Coping with anxiety is something that most people have probably dealt with at some point in their lives. Being nervous and twitchy about something is a natural reaction, particularly in a world of lawsuits, divorce papers, terrorist threats, and Orwellian paranoia. To top those off, there are also concerns about one’s social status and place in the social hierarchy, which can sometimes compound social anxiety on top of regular anxiety. This multitude of factors makes coping with anxiety that much harder in modern society. While most people inevitably learn how to adapt, for others, coping with anxiety and having to deal with social anxiety can become a less than productive activity.
People with subtle mental issues, such as malignant narcissism, are hard to spot, though most experts agree that stressing out an already unstable mind can be a disastrous activity. Social anxiety is already seen as a common denominator among the psychological profiles of modern serial killers, with some people in the field believing it to be one of the root causes of the deviant behavior exhibited by such individuals. Others similarly theorize that the behavior of a serial killer is a way of coping with anxiety, albeit one that is affected by other psychological conditions.
Interestingly, people coping with anxiety and social anxiety do so in different ways, particularly in different cultures. For example, some Japanese people, buckling under the pressures of Japanese society and social duties, have found an unusual way of coping with anxiety. While the hikikomori tactic, which involves withdrawing from all social activity and interpersonal interaction for extended periods, is more accurately seen as running away from social anxiety, it is nonetheless their means of coping with the societal pressures in their lives.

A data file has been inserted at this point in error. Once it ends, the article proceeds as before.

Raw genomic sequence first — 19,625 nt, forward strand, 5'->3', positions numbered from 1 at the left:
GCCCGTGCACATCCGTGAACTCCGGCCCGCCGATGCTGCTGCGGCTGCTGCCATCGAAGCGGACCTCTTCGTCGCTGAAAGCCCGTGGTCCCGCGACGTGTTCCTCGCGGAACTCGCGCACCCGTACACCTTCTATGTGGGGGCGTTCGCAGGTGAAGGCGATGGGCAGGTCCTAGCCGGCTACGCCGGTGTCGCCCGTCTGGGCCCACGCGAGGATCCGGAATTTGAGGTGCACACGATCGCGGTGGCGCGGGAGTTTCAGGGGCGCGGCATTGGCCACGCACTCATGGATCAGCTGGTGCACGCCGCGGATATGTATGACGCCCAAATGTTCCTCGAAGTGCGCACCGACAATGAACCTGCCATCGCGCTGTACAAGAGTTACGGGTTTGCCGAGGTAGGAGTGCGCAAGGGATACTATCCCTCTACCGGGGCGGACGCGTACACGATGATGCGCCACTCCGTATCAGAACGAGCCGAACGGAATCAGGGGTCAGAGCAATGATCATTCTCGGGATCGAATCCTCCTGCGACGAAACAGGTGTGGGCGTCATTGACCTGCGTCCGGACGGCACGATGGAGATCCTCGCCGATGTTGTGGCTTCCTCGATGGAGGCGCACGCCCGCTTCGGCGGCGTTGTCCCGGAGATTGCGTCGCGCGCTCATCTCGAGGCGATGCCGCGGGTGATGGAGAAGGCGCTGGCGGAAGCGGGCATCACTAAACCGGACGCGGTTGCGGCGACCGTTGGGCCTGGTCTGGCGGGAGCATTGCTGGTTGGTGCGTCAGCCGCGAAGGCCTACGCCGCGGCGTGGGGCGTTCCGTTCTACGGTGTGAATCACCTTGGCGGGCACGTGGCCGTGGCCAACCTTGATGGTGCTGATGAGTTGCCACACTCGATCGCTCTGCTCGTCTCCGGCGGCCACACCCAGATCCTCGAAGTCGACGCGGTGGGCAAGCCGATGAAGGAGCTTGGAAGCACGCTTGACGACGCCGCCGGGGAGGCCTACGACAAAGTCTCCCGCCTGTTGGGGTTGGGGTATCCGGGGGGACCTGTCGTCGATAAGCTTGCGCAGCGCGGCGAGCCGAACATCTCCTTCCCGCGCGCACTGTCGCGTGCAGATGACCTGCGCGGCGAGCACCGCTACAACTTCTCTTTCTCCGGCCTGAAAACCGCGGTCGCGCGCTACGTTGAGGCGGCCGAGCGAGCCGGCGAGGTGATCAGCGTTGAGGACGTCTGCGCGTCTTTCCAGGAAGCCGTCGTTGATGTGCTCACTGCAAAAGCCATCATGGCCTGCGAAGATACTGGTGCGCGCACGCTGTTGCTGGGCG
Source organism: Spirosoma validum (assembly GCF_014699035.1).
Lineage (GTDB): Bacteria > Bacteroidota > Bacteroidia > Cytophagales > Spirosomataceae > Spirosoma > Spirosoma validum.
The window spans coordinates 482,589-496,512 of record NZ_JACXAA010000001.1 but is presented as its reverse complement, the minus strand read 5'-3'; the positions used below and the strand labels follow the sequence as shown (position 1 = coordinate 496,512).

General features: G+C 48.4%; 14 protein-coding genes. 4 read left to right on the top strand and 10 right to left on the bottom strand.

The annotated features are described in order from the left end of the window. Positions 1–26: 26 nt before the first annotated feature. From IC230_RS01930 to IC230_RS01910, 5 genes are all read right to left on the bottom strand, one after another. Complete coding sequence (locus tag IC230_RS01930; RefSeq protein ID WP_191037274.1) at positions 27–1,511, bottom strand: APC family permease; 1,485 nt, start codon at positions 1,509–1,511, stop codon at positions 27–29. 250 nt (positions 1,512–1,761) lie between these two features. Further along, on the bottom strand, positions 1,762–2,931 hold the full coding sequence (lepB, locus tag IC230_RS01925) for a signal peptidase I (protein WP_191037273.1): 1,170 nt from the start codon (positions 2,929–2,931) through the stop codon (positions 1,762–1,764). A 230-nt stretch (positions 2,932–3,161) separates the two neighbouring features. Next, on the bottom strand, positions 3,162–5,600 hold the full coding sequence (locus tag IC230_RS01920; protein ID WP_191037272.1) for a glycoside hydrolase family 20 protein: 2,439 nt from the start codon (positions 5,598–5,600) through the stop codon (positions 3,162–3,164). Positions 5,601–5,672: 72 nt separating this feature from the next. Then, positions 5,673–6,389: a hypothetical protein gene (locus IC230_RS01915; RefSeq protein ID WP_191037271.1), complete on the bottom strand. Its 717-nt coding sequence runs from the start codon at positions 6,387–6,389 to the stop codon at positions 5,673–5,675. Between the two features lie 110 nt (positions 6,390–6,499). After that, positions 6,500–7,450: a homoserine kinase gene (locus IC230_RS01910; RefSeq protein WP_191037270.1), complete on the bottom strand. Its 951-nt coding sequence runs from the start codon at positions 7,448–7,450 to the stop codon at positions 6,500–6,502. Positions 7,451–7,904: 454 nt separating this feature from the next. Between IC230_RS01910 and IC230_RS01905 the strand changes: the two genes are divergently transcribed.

Other Japanese people, generally males, have become drawn into otaku behavior as a means of dealing with social anxiety. In Japanese culture, an otaku is an obsessive fan of a particular show or series that ends up collecting each and every piece of merchandise of that specific obsession. While not as completely cut off from the rest of society as a hikikomori, an otaku is nonetheless a person that has little in the field of social skills, or at least perceives himself to lack such skills.
To a degree, the otaku is using his obsession to substitute for human social interaction, though it also promotes meeting with similar individuals to locate potential buyers when the otaku eventually sells his collection in favor of starting a new one.
In Western culture, particularly in the US, social anxiety is seen as a weakness and something that is “not entirely normal.” Society has a tendency to push people that are socially withdrawn into the social arena, without any regard for their psychological capacity to adapt to such circumstances. In rare cases, when in conjunction with other mental disorders, these people can lash out at society, generally by openly rebelling against the social norm of their particular community. An example of this would be the “Goth” culture that crops up in some schools, which stand in direct defiance of the homogeneous social policies of most high school student bodies.
However, it is the ones that strike back covertly that one should be wary of. These people may not necessarily turn into serial killers along the lines of Dennis Rader, the infamous BTK strangler or Ted Bundy, they can potentially turn into another Dylan Klebold or Seng Hui Cho. The difficulty here lies in the fact that people tend to ignore the signs of this sort of backlash until the guns have already started blazing.